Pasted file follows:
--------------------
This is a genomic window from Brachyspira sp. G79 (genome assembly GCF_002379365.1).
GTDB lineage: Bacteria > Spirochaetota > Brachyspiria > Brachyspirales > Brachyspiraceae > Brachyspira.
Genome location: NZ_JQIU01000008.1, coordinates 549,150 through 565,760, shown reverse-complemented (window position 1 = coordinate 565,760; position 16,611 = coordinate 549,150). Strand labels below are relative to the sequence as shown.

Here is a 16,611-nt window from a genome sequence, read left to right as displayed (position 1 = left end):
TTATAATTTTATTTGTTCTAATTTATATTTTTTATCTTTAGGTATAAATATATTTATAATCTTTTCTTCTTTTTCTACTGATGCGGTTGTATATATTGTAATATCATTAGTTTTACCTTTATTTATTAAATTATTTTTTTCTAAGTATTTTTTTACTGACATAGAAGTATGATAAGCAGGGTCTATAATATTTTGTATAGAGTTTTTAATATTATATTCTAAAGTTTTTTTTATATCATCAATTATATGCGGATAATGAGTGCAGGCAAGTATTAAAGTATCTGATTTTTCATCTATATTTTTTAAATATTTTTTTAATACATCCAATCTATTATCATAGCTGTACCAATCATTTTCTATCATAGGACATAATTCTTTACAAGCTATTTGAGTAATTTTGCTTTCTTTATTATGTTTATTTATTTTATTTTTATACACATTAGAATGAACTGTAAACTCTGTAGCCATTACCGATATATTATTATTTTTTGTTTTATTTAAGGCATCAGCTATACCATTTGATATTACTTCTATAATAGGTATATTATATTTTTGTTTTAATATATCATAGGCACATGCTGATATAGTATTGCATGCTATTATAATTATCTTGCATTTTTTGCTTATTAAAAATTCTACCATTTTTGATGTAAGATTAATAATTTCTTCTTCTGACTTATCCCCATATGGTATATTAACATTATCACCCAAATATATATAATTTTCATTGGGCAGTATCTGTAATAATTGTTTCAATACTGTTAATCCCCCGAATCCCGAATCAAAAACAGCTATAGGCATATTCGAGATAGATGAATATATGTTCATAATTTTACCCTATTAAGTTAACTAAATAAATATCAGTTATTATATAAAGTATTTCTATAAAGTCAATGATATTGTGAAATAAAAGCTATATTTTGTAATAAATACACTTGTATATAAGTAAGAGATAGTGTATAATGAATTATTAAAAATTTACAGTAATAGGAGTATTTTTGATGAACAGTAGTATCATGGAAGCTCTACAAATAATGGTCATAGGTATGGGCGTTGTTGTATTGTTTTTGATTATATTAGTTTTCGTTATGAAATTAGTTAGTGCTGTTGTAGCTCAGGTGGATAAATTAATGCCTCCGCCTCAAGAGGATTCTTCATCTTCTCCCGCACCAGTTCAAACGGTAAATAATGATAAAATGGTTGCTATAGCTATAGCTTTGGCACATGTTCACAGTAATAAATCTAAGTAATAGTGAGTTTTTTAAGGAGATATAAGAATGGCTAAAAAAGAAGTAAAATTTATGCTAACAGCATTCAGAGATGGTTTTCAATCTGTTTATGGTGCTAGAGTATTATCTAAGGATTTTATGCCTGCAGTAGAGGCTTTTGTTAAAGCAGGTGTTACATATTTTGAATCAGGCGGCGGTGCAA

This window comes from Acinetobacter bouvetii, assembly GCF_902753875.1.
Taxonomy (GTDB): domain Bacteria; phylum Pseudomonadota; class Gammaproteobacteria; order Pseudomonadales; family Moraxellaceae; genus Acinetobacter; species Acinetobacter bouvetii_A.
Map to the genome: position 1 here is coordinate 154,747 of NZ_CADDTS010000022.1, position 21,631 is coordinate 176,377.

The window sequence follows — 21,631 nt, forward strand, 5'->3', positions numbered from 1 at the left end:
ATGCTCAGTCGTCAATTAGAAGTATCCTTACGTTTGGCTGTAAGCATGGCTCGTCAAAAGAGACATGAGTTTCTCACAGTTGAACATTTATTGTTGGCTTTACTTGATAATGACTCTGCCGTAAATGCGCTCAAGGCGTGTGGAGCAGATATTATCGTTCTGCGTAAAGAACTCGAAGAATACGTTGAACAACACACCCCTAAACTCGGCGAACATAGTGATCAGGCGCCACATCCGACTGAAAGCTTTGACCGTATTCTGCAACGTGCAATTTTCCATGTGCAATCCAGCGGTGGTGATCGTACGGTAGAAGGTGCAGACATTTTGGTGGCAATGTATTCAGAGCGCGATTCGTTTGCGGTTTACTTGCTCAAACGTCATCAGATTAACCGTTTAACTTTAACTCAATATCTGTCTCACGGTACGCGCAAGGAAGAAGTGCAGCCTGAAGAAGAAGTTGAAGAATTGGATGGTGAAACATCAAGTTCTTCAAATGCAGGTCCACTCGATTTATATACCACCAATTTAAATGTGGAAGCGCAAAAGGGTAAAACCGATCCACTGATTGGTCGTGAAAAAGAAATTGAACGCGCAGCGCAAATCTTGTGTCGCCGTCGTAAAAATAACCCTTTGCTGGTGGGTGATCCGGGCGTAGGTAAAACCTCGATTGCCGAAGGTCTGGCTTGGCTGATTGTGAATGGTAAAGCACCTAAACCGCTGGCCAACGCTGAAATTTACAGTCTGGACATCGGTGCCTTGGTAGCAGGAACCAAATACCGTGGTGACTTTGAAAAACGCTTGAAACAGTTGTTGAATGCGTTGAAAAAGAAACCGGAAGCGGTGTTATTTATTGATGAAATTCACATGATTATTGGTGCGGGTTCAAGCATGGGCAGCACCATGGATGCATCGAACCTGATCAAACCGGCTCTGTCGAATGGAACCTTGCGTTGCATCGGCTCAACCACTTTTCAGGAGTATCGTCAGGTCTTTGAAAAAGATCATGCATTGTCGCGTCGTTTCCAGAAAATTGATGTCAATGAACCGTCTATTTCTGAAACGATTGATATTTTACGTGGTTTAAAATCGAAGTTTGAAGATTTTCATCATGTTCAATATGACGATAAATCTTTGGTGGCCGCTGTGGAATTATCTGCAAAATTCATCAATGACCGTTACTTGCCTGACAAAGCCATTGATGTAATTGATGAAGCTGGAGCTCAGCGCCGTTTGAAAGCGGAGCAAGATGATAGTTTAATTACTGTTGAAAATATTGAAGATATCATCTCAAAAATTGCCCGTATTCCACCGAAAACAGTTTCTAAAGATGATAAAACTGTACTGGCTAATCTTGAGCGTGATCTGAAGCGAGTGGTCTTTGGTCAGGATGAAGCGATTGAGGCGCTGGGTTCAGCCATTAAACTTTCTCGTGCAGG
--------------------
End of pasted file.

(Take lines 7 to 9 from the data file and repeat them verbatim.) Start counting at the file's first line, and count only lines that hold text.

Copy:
Taxonomy (GTDB): domain Bacteria; phylum Pseudomonadota; class Gammaproteobacteria; order Pseudomonadales; family Moraxellaceae; genus Acinetobacter; species Acinetobacter bouvetii_A.
Map to the genome: position 1 here is coordinate 154,747 of NZ_CADDTS010000022.1, position 21,631 is coordinate 176,377.

The window sequence follows — 21,631 nt, forward strand, 5'->3', positions numbered from 1 at the left end: